### Sustainable Software Practices
The building of a strong community that promotes and commits to common standards of sustainable software development,
including findability, re-usability, maintainability, extendability, citability
raise awareness and mutual support
In particular from a community perspective, it is important to have a closer look as to what extent best practices
of sustainable software development are already established in the Helmholtz Association.
Our survey included questions about sharing and publishing own software as well as referencing software in publications.
## Sustainable Software Practices
Now, let's have a look where we currently stand regarding sustainable software development:
To get a first overview to what extent best practices of sustainable software development are already established in the
Helmholtz Association, our survey included questions about sharing and publishing own software as well as software citation.
![Fig 4. Sustainable software practices]({{ site.directory.images | relative_url }}/posts/2021-01-15-hifis-survey-results-community/sustainable-software-practices.svg)
![Sustainable software practices]({{ site.directory.images | relative_url }}/posts/2021-01-15-hifis-survey-results-community/sustainable-software-practices.svg)
Results show that most respondents share their code regularly with the own research group,
sometimes with the research organization and research community but never with the general public.
They publish their code regularly on internal platforms or public code sharing platforms like GitHub but never on a research repository or a software package index.
Code comments, README files and installation instructions are regularly provided by most respondents, user manuals, requirement specification and technical documentation sometimes,
while release notes, contributor guides and developer guides are almost never provided.
Sharing the code and citability ->
Licensing
While this suggests that there is at least , it is surprising that most respondents do not license their code
Visibility of research software and reproducibility of results ok but increase in re-usability
sometimes with the research organization or research community but never with the general public.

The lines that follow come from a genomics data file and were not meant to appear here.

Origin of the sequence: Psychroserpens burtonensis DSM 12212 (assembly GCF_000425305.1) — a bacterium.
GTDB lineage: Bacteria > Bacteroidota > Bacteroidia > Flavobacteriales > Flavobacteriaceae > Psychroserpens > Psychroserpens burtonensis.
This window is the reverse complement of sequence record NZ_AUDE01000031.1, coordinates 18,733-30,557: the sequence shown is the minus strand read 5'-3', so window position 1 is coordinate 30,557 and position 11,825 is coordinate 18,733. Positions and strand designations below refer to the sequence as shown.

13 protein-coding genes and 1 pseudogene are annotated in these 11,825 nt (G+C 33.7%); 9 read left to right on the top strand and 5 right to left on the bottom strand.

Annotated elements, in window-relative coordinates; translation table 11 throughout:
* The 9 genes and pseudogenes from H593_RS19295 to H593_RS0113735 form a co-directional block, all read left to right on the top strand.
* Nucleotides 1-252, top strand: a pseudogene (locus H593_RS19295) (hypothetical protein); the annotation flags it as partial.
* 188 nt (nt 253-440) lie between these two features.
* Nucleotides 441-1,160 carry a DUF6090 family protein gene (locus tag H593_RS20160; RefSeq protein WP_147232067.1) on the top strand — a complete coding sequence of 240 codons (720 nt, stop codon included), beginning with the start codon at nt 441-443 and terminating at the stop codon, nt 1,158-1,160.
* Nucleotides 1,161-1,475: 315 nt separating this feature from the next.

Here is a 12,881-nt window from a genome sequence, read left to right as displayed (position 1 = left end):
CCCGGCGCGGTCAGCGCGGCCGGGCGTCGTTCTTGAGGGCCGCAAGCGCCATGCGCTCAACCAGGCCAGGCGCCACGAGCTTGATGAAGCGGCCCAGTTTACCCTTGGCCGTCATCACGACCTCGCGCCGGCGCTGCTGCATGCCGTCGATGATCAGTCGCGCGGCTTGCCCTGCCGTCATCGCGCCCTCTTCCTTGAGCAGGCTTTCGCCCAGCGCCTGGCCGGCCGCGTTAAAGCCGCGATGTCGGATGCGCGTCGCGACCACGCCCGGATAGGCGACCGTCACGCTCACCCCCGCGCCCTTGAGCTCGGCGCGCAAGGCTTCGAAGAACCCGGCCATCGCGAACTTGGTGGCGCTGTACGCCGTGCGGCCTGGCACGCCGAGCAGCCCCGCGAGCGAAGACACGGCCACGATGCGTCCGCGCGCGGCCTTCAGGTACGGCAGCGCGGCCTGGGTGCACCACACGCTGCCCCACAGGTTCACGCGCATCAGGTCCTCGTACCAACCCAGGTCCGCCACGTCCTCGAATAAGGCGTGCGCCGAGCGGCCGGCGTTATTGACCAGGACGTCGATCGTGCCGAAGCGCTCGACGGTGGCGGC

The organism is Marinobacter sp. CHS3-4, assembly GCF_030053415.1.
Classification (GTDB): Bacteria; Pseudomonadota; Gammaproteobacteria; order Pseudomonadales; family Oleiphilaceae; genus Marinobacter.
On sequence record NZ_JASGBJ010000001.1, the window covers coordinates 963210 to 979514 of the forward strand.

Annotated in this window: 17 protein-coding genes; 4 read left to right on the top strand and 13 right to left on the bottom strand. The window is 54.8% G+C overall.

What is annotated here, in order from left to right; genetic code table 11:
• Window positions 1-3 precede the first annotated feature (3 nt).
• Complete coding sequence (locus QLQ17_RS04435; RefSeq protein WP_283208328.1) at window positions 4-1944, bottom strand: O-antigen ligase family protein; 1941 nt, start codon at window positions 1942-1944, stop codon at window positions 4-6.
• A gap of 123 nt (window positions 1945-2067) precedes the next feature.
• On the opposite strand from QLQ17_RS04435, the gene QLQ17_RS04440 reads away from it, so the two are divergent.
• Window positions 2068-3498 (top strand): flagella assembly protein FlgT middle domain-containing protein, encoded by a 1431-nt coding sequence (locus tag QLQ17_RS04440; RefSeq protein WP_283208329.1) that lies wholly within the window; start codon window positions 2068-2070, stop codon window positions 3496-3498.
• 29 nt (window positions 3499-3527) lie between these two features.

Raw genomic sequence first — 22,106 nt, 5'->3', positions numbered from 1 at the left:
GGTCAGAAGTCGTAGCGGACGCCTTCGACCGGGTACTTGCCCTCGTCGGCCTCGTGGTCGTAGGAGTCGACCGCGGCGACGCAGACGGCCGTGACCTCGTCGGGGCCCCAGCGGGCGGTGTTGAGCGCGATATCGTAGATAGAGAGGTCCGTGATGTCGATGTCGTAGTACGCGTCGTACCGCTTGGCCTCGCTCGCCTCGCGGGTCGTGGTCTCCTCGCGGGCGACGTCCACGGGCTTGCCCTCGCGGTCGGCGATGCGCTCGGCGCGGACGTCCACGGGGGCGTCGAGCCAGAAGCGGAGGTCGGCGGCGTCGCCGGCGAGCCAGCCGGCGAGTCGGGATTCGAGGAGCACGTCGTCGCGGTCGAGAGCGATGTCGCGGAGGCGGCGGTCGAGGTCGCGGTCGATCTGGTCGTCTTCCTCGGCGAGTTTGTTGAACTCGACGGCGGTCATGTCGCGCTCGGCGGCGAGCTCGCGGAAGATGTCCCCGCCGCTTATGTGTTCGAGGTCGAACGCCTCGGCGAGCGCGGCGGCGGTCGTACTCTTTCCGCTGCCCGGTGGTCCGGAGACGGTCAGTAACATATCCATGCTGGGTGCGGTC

They publish their code regularly on internal platforms or public platforms like GitHub but never on a
research repository or a software package index.
Code comments, README files and installation instructions are regularly provided by most respondents, user manuals,
requirement specification, technical documentation, and release notes sometimes, whereas contributor guides and developer
guides are almost never provided.
Considering the many uncertainties regarding software licenses described in the free text section, it is not surprising
that almost 20% of the respondents stated that they usually do not license their code.
Finally, we wanted to know whether respondents reference software in a research publication - yes, 82% do using the name (79%),
link (73%) or doi (55%) of the publication - and what they do to make it easier to cite their software in a research publication.
Surprisingly, only 45% take care of the citability of their software, of which the vast majority (97%) uses a citation
hint in the README file and a few respondents (11.3%) use a separate citation file.
### Conclusion
In conclusion, we can say that in addition to providing training and infrastructure, HIFIS software services
raising the awareness for and
which enable the collaboration between institutes, centers and research communities in the first place.
## Outlook
In addition to providing infrastructure and formal training or consultation in different areas of software development,
it is one goal of HIFIS Software Services is to support the building of a strong community that promotes and commits to
common standards of sustainable software development and to help to improve the re-usability, maintainability, and
extendability of research software.
As this survey shows, we are on the right track (more or less) but we are not there yet.
It seems that in particular in regard to software licensing some more work is needed.
Moreover, we would like to see the communication and knowledge exchange across Helmholtz centers improved.
So, join us for one of the next [Hacky Hour](LINK TO SCHEDULE) sessions and share your code, your experience, your
challenges, or your opinion because:
Sharing is caring!
\ No newline at end of file
Sharing is caring!